Hayden took another gulp of cold water. “Why doesn’t their uncle come after them himself?” What sort of man would leave it to a defenseless woman to take children into the rugged mountains?
“Mr. Rucker doesn’t know the children’s grandfather passed away, and we have no way to contact him.”
“And yet you believe he’s somewhere on the mountain?”
“I know for a fact he is.” There was more than a bit of starch in her speech. “He’s been there for the past three years.”
Hayden stared at her in disbelief. Normal folks didn’t make the mountain their home. Hunters went there for elk and deer. The more adventurous might dare to take a chance at prospecting, but those who lived on Cold Creek Mountain year-round were fur trappers and hermits. They weren’t the type to raise a family.
“All his correspondences have a Birdseye postmark on them,” she added. If nothing else, Miss Fletcher had her information correct. Folks who earned their living off Cold Creek Mountain collected their mail at the mountain village known as Birdseye. It took two full days to get there on horseback and even longer if one pulled a wagon. The rough road and treacherous terrain made the trip a challenge, especially to those with no experience surviving in the wild.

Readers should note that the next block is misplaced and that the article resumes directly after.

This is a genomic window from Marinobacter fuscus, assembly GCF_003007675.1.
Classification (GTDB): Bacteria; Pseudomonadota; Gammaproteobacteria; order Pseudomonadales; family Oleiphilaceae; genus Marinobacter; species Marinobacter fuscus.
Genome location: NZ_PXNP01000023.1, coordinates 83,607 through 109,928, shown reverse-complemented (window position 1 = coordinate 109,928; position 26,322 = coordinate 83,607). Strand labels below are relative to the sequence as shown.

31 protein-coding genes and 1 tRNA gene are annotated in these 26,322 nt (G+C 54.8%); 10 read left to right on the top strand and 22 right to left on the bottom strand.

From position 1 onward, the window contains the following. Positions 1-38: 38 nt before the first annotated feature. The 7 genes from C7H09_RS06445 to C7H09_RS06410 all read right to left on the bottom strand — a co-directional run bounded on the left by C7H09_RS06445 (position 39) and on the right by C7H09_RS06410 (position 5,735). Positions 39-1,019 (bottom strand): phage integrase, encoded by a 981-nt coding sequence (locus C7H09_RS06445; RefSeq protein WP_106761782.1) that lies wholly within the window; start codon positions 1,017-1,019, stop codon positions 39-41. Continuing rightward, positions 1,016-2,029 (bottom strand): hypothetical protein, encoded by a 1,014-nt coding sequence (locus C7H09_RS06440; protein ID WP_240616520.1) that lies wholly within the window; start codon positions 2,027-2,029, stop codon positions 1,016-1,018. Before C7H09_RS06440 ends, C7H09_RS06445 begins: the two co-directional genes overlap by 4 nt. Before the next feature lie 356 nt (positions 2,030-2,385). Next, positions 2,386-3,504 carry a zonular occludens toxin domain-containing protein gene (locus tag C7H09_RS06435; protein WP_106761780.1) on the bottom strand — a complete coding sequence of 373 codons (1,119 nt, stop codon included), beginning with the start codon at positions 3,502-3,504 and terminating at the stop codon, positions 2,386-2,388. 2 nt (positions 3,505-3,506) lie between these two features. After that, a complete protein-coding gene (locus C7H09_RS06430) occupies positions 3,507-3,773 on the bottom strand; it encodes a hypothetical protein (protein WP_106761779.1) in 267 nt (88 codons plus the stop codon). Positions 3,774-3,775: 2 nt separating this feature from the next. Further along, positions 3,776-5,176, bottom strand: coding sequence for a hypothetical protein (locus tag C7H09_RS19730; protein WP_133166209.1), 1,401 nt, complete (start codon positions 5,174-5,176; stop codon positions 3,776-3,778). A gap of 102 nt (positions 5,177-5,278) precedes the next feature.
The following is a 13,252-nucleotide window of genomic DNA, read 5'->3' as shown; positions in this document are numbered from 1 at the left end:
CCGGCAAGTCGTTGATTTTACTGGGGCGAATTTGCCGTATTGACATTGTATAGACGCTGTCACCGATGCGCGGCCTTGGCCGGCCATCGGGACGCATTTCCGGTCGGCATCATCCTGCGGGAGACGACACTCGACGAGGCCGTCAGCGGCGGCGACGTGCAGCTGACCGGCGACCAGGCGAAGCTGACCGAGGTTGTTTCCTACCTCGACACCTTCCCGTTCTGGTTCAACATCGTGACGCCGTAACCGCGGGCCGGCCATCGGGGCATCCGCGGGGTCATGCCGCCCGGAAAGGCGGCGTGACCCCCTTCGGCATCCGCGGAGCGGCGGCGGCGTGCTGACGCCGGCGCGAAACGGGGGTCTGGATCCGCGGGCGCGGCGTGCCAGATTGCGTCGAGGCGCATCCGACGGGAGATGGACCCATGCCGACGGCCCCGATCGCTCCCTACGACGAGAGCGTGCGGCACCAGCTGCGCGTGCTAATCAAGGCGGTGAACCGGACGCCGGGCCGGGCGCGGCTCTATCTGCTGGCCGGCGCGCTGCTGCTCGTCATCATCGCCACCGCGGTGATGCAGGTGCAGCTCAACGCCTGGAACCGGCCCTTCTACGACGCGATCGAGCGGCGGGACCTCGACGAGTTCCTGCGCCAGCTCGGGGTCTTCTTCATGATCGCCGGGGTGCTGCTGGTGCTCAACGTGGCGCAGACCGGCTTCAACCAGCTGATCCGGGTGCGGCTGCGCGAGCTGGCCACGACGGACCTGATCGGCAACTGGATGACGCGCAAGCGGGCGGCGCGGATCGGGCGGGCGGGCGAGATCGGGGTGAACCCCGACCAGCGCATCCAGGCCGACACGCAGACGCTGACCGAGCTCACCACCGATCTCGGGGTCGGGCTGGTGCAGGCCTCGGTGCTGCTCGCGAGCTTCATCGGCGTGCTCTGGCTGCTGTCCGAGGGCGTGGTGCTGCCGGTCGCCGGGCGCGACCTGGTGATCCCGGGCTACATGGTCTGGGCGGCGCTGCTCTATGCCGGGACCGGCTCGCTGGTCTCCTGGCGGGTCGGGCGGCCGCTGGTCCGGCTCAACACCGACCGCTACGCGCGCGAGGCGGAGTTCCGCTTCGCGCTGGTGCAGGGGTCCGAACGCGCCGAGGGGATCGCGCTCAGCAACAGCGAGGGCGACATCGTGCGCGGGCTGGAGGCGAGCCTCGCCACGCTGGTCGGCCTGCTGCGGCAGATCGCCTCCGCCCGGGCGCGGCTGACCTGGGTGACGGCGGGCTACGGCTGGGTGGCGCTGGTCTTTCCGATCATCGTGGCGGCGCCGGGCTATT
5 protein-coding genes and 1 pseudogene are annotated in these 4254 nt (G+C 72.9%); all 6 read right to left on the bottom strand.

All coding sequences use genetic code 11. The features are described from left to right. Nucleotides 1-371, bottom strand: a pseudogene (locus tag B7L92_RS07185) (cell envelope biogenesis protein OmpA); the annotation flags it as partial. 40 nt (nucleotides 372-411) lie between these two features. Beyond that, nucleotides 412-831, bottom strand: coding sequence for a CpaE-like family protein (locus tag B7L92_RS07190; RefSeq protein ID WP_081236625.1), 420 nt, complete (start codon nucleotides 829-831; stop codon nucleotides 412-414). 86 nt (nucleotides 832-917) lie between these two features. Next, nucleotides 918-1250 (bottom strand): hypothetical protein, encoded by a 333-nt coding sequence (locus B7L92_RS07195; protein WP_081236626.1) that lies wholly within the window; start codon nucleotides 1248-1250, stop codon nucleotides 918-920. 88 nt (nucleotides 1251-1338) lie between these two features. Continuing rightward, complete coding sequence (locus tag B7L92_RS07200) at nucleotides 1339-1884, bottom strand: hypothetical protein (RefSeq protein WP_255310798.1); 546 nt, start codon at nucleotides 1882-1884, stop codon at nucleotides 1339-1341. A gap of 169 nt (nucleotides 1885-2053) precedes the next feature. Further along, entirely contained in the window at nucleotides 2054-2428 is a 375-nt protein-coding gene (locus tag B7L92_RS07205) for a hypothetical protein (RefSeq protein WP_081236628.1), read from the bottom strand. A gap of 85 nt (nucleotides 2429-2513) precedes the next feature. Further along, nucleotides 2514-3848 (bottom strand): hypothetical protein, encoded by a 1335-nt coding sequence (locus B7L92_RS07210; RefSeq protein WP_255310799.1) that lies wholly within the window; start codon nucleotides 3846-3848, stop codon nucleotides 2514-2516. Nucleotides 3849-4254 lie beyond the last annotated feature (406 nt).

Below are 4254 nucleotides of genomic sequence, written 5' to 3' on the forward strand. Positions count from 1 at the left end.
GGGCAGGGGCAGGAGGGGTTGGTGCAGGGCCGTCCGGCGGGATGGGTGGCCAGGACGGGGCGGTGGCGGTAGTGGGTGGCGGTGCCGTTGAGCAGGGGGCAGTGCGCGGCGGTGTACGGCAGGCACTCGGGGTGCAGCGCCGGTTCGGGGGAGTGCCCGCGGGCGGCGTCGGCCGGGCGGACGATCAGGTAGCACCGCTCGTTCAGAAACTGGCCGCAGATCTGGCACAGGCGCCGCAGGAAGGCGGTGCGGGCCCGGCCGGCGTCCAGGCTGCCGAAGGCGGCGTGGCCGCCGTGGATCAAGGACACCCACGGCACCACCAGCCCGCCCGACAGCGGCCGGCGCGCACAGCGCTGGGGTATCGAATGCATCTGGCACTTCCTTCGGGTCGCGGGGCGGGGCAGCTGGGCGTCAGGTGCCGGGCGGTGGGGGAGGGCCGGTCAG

“Now, Hayden.” Mrs. May wheezed with a hint of irritation in her voice as she returned to preparing food behind the counter. “You know if they were to send a letter to Birdseye it might be another six months before Mr. Rucker comes in to collect his mail. Those louts who run the store there sure won’t go out of their way to see he gets it.”
True, Birdseye wasn’t a town. The little hamlet was no more than a wide spot in the road with a trading post. The proprietors carried supplies, served food, and traded furs. Not a place for gentle folks.
“I can’t.” The notion of taking a pack of defenseless tenderfoots up the mountain soured his stomach. This time of year, a storm could kick up and cut a person off from civilization for days. Winter came early on the mountain. Stranded alone he’d be fine, but with greenhorns? No thanks. “The sensible thing to do is have someone take word to this Mr. Rucker and let him come get the children himself.”